This type of virus is known as “ransom-ware” and it spreads via email attachments.
The most unusual thing about this virus is that if you pay the ransom, the creeps will actually return the key. All your files will return to normal.
This tactic is beneficial to them because they can condition people to pay the ransom. Paying the ransom is a bad idea of course. Who knows when they’ll strike again asking for more money?
The best thing to do is to prevent an infection.
It goes without saying but you should have adequate protection. Free virus protection rarely prevents these type of infections. (I will discuss an Internet Protection Plan in a different article.)
Do not open any attachments from anyone you do not trust. Especially if you were not expecting it. When in doubt, check with your friend or relative who sent you the attachment before you open it.
If you do become infected, removing the infection is somewhat easy. However your files will be scrambled beyond recognition and without recourse.
Recovering from CryptoLocker is as simple as having a good backup plan.
Here’s the recovery plan in a nut-shell
1) Create a backup of all your personal files to an external drive.
2) Remove your external drive from your computer and put it somewhere safe.
3) If you become a victim of CryptoLocker, remove the infection.
4) Reconnect your drive and copy all your good and unencrypted files to your computer.
That’s it. No sweat!
The Backup Plan:
There are many backup systems out there. This tutorial is not intended to educate you on how to use a specific software package to safeguard your files. Instead, I will give you general wisdom you can use with any backup system.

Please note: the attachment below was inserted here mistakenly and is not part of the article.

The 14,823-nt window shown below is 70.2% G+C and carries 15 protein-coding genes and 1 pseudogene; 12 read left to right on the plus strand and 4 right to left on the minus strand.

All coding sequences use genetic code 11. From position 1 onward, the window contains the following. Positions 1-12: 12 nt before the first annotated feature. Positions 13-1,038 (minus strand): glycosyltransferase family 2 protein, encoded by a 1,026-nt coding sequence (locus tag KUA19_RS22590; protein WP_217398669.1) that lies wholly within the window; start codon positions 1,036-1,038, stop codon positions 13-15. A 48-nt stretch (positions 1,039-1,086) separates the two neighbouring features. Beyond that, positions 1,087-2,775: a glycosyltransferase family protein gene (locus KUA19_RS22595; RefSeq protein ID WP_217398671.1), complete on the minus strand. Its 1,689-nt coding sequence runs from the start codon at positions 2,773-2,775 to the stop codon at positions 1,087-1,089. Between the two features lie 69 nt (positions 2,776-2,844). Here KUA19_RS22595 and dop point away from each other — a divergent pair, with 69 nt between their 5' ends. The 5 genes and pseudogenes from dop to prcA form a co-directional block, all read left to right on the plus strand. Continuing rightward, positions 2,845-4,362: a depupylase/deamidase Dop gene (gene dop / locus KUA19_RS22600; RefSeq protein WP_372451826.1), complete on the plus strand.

1) Make redundant backups
2) Make your backups often
Schedule your backup system to save your documents (pictures, Word, Excel, etc.) regularly. I recommend three different times: daily, weekly, and monthly.
3) Save your backups OFF-line.
Have a system to rotate your backup media so that a copy of your digital life is NOT connected in any way to your computer.
How does this work?
I believe in having multiple iterations of my files in case I need to go back to an earlier version. That is why you should have multiple copies. Putting them in separate devices minimizes the risk of loss. If one drive fails, you have the other.
Scheduling the backup works to your advantage. You don’t have to remember to make the copies. The system will do it for you. If you have the three schedules (daily, weekly, and monthly) you will ensure you have at least three copies of your files at all times.
One thing you do have to remember is to exchange your drives periodically. I say once a week is fine. Leave an external drive connected to your computer for a week at a time. Remove it and replace it with another each Monday, or Friday, or whenever is convenient. Just do it regularly.
What happens is this. The schedule saves your files and updates them each day. Your weekly and monthly backups keep them unchanged in case you need to recover any of your files. Removing them from your computer takes them OFF-line. This helps keep your files intact when a virus attacks.
Having a redundant backup plan will save you time and money. A backup can save your hard work and precious memories. It can also save you headaches, heartache, and grief. In short, it can save your life.
Now, I want to ask you for a favor. Do you know someone who might benefit from this information? Please send them a link to this article and encourage them to read it.
Also, leave me a comment below and let me know how you backup your computer. If you don’t, why not?